“The fee income of Raleys as a result of handling these claims under the compensation scheme, which also included a scheme for respiratory disease illness, rose between 1999 and 2003 from £2.5 million to £15.7 million and £11.8 million for 2004. Mr Firth and Mr Barber the two senior equity partners took respectively as their share of the profit for the years 2003, 2004 and 2005 a total of £9.9 million and £7.2 million.”
…Far be it for me to ponder on the economics of running a practice. However it appears likely that, for a tiny smidgeon, of that amount it would have been possible to hire at least one (and possibly several) fully qualified lawyers whose sole task was to explain settlements and offers personally to clients and ensure that the client understood what they could claim for. If I have misunderstood this I am sure that there is an accountant or solicitor out there who can put me right.
I too perused the Mellor Hargreaves blog and it says this:
Raleys handled in excess of 12,000 claims under the scheme. It is understood that in the region of 63% of the miners qualified to claim for services, yet this defendant only claimed for 20% of those. Notwithstanding the fact they submitted to the court this claim would not have been successful, their own statistics suggest that 97.2% of those claims submitted, were in fact successful.
If they are right, and I must emphasise it is an if, then the question raised is whether Raley’s undersettled a raft of cases and whether that undersettlement was caused by the design of their system?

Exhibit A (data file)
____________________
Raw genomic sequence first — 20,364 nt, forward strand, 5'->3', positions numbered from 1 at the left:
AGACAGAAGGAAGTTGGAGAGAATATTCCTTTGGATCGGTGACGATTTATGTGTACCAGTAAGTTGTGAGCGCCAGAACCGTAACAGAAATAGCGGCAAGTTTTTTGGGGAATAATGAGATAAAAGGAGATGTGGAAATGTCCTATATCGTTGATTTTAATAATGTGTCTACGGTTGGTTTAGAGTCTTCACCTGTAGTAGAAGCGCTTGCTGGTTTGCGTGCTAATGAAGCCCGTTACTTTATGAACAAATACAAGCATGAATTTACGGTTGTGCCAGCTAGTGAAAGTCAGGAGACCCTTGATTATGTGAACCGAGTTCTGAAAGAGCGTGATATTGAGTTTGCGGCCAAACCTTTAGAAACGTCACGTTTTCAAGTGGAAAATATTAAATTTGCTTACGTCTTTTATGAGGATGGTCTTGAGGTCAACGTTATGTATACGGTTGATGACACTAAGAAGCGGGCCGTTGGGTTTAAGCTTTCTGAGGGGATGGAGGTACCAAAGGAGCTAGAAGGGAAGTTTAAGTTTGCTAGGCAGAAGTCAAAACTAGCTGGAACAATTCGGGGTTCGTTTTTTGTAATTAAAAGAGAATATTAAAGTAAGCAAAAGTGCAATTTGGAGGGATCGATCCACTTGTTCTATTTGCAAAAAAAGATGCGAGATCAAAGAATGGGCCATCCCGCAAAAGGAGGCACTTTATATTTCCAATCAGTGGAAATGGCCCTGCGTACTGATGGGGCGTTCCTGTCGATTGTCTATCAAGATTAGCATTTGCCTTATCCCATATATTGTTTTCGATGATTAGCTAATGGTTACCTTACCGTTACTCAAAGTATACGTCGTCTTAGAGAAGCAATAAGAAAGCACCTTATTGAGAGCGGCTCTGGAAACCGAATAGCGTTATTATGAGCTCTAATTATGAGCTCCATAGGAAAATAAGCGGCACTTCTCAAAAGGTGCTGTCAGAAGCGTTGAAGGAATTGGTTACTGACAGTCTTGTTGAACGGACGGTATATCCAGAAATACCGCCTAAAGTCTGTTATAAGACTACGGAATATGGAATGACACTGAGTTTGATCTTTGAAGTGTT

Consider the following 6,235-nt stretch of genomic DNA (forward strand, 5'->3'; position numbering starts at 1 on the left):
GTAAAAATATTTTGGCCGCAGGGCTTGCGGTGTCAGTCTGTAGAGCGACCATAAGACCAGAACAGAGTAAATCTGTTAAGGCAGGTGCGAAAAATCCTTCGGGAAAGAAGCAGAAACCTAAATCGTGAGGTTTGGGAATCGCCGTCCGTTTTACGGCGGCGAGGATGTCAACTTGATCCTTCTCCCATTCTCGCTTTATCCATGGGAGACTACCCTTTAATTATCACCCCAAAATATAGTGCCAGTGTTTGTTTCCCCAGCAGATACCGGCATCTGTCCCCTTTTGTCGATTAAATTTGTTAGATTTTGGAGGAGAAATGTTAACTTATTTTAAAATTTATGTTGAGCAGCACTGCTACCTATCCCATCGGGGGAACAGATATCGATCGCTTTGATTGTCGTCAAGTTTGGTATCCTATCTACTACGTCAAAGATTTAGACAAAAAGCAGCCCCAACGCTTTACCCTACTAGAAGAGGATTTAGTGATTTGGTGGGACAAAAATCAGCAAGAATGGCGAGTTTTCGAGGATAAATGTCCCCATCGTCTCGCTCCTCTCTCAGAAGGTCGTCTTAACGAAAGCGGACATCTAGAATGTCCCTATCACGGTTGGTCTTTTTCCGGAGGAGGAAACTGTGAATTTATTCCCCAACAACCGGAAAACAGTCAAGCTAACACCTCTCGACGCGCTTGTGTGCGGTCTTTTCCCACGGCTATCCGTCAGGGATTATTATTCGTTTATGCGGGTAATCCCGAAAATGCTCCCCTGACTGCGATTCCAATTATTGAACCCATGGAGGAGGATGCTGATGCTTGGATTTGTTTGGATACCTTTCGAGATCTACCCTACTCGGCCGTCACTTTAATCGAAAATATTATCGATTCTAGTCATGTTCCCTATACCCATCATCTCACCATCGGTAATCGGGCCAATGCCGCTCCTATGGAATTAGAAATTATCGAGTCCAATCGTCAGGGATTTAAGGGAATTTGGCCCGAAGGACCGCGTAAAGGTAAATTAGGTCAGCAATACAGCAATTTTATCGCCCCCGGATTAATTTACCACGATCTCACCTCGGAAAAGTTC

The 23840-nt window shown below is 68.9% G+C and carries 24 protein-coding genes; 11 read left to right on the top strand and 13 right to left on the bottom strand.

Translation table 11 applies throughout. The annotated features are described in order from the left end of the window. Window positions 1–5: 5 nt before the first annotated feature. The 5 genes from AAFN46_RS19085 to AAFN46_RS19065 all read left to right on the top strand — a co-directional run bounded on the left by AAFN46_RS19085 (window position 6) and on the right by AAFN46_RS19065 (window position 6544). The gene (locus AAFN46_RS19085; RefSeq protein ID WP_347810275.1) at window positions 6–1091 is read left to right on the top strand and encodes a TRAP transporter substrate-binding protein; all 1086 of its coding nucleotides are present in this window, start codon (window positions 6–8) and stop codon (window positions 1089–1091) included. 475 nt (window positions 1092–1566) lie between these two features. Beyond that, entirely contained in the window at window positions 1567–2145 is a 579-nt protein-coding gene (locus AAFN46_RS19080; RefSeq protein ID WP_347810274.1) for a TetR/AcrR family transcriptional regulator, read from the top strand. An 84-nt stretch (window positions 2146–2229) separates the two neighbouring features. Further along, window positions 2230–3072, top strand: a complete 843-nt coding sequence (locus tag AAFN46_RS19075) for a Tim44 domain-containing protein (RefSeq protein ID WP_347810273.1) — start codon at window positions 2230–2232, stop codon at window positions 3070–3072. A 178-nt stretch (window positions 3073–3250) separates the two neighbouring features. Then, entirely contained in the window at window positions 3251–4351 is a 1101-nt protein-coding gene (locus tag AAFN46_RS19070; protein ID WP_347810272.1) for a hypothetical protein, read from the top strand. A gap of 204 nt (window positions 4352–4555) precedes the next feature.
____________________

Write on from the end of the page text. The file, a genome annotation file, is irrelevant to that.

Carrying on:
I find the psychology of professional ethics endlessly fascinating. Take this piece by Elaine Doyle, Jane Frecknall Hughes and Barbara Summers (2013) An Empirical Analysis of the Ethical Reasoning of Tax Practitioners, J Bus Ethics (2013) 114:325–339 DOI 10.1007/s10551-012-1347-x (open access here), which I thank Iain Campbell for mentioning to me. The researchers used Rest’s original Defining Issues Test (and a tax specific version) to compare the moral reasoning of Irish tax practitioners and a control group of non-tax specialists.
They find that:
(i) tax practitioners generally reason at lower levels in tax contexts than in social scenarios (i.e. they can be moral, just not in tax situations);
(ii) that the professions do not appear to attract people who reason at lower levels (i.e. tax does not, on the evidence here, attract bad apples); and
(iii) that practitioners appear to be affected by training/socialization in their professional context (in particular tax practitioners in private practice demonstrate lower levels of moral reasoning than practitioners working for the Irish revenue service).
The research is based on Rest’s well known six stages of moral reasoning:
1. The morality of obedience: do what you are told
2. The morality of instrumental egoism and simple exchange: let’s make a deal
3. The morality of interpersonal concordance: be considerate, nice and kind: you’ll make friends
4. The morality of law and duty to the social order: everyone in society is obligated to and protected by the law
5. The morality of consensus-building procedures: you are obligated by the arrangements that are agreed to by due process procedures
6. The morality of non-arbitrary social cooperation: morality is defined by how rational and impartial people would ideally organize cooperation.